Galamsey ban affecting revenue generation of assemblies – PM laments

General News of Tuesday, 3 October 2017



Initial assessment of the ban shows only 15 percent of the set target

The ban on illegal mining activities in parts of the Ashanti Region is said to be worsening the economic conditions of residents and affecting the revenue generated by government agencies for developmental projects.

In the Obuasi Municipality for example, the Presiding Member (PM) Faustina Amissah has disclosed to Kumasi-based Abusua Fm that the assembly in the last couple of months is unable to meet its revenue target.

According to her, Internally Generated Funds are nothing to write home about in the midst of collapsing businesses in the area; blaming the situation to the ban on mining activities in the area.

She told host Kwame Adinkra that it has rather given way to an upsurge in criminal activities including armed robbery which has left residents living in fear.

“We are no longer able to meet our revenue targets and this is affecting development in the area because this is the same amount we use in building schools, clinics, CHPS Compounds and other projects”, she revealed.

“Robbery attacks have increased at Obuasi because majority of the youth are now jobless. When we sell nobody buys . Our businesses are collapsing because there is no work after government ban on galamsey. We are appealing to government to lift the ban on galamsey to help boost economic activities at Obuasi and other mining communities,” she emphasized.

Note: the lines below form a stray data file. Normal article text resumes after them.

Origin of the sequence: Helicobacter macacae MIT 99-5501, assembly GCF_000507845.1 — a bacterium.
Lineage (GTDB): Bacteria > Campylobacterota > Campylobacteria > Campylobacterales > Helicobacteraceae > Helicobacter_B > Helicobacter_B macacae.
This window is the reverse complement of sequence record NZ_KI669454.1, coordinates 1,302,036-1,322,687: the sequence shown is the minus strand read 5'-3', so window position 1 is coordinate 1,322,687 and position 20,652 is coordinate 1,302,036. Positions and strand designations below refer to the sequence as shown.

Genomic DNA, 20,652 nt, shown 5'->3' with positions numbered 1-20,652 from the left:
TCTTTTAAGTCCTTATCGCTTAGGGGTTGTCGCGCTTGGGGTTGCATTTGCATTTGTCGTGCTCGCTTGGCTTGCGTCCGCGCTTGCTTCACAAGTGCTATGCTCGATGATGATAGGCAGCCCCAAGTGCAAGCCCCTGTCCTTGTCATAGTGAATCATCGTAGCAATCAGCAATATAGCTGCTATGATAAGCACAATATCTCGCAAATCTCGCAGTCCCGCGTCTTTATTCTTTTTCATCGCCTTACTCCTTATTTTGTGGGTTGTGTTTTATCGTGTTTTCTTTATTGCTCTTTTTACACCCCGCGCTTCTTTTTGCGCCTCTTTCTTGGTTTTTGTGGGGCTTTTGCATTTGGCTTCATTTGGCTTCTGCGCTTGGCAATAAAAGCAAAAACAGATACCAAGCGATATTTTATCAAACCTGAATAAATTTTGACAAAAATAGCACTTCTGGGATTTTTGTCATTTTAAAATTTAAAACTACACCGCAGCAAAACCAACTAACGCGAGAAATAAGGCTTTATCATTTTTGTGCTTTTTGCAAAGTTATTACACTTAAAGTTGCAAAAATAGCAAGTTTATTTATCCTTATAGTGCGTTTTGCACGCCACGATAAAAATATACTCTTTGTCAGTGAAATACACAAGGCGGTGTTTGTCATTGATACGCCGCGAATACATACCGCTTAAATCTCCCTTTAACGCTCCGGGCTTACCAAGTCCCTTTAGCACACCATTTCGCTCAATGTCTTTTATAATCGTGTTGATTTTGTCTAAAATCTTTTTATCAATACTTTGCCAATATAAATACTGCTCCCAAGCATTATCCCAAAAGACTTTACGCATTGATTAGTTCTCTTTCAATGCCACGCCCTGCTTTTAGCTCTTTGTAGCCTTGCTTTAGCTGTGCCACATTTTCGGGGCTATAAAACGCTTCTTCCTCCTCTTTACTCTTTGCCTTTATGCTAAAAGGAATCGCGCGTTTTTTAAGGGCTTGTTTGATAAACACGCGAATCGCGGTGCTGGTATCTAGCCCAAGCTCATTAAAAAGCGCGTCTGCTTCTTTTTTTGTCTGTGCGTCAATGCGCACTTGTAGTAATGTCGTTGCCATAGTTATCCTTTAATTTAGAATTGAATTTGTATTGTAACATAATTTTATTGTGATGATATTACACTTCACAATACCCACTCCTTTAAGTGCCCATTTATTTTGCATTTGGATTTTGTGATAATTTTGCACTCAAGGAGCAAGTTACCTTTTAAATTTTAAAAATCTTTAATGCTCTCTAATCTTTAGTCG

Lands and Natural sources Minister, John Peter Amewu has disclosed that the ban on small-scale mining will be extended to buy time in order to find pragmatic ways in dealing with the menace

According to him, initial assessment of the ban shows only 15 percent of the set target has been achieved making it improper to lift the ban.

The Minister hinted that that about 70 percent of small scale miners would have to secure fresh certificates if they want to remain in business.

The move according to the him is part of government’s effort to ensure sustained mining in the country and also protect the heavily polluted water bodies in the country.

But Faustina Amissah is appealing to government to reconsider its decision to ban mining activities in the area since it has a toll on economic activities disclosing that more than 30 major shops have been forced to close down as a result of low patronage in view of the ban.

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